The facilitator works through each person who wants to comment on the current thread before going back to select another new thread. This means that the queue is not a FIFO (first-in-first-out) queue but instead is primarily based on following threads.

If there are multiple people on the same stack, then the facilitator decides who speaks next – not necessarily based on the order the cards were held up. I advocate choosing the person who has spoken the least to speak next and leave the heavy talkers on the stack for a while longer. By doing this I try to equalize the “air time” of everyone.

Be aware that some participants will try to jump to the top of the stack by timing when they hold up their yellow card. If their comment/question is not on the current same thread then you must stop the discussion and inform them to hold up a green card instead. If it happens more than once then I suggest explaining the methodology to them again at a break.

The same stack thread can go multiple levels deep. If someone raises a yellow card during the discussion that occurs during another yellow card comment/question then a deeper level “same thread” should be created. It is important that the facilitator follow the discussion carefully to decide which thread to place the new person by what was being said when they raised their yellow card. The deepest I have been is six levels; I recommend “capping” the discussion at four or five levels. Once the stack is back to the top of the original “same thread” then open the discussion to more yellow cards again. Stack management is one of the more difficult aspects of facilitating.

The facilitator should “review the stack” about every three to five speakers to let the group know who is on each level of the stack and who is on the “new thread” list. Doing this helps new participants know that their card has not been forgotten – or if it has then they can let the facilitator know about it.

The discussion is allowed to continue until the stack is empty. I try to have the final question come from a “strong” participant so that the presentation ends on a high note. This is not easy to control as often someone holds up another card while your “strong closer” is talking.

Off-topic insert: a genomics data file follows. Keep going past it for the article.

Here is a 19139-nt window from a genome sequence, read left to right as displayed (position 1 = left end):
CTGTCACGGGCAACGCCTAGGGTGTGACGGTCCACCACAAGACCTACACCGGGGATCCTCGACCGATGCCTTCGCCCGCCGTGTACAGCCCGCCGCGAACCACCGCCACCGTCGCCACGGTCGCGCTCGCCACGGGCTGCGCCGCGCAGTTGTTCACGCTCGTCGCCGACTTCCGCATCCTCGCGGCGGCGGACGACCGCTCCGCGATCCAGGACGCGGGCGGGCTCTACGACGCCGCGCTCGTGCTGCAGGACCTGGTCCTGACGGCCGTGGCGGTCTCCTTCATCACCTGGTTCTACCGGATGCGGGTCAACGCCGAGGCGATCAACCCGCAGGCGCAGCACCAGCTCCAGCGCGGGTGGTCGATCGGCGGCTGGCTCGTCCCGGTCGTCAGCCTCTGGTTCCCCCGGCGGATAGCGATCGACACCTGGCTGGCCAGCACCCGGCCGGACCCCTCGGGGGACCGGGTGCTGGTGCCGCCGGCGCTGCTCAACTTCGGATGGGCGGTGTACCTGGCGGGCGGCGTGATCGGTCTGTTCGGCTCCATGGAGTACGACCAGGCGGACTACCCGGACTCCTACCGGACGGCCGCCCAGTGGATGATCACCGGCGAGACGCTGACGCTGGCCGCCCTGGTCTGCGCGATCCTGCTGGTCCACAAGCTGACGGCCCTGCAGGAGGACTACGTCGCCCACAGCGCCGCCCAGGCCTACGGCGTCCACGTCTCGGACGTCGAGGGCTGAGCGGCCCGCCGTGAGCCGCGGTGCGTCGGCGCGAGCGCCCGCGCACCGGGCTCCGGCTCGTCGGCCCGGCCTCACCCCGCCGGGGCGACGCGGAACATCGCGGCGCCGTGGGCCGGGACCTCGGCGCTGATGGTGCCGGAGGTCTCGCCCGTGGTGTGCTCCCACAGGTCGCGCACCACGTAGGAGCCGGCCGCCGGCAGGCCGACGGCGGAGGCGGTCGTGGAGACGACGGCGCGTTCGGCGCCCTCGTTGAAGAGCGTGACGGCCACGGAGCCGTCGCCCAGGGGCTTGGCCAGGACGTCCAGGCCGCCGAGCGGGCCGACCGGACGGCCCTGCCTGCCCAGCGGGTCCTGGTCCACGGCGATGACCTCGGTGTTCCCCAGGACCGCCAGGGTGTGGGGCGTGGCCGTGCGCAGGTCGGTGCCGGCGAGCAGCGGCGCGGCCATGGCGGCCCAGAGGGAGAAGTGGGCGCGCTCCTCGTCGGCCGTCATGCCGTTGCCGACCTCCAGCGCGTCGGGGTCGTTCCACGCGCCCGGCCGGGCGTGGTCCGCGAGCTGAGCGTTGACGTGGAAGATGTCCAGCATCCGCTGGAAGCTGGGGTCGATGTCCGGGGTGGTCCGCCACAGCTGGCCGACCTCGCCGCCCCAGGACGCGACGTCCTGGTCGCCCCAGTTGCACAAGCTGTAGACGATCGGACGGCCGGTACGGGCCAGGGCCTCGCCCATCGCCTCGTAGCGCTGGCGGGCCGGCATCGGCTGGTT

The first presentation is typically the longest of the peer conference. This is often because there is a lot of discussion “on theme” but not necessarily related to the presentation. We have had two opening presentations that have lasted the entire first day. That is OK but not ideal. One way that I use to help shorten the length of the first open season discussion is to ask that questions that are “on theme” but not specifically related to the presentation be held for subsequent presentations.

Don’t forget about taking the breaks. You will often need to break up “open season” with breaks so you should try to time the start of the break with a logical place in the discussion – which is not always possible. It is better to not break up a presentation – so you should ask them how long they need to tell their story before they start. Try to keep the breaks within 10 minutes of the scheduled time.

Check Out

You should try to be at the end of a discussion with about 15 minutes to go before the stop time of the conference to do the “check out” (10 to 30 minutes is a good stopping range). Sometimes the discussion may need to carry over to the next day or it may need to be time-boxed (end at a specific time regardless of the stack size).

At check out, the participants are asked to share some thoughts about how the day went and any particular “take aways” they collected during the day. They can also share areas where they would like to see more discussion the next day (if there is a next day).

On subsequent days the meeting continues as normal but you start with a check in. This check in allows the participants to share what they did the night before and whatever revelations they had upon reflection of the first day.

There is a lot more to discuss but this is a good start and should be a good reference guide for those who are being asked to facilitate.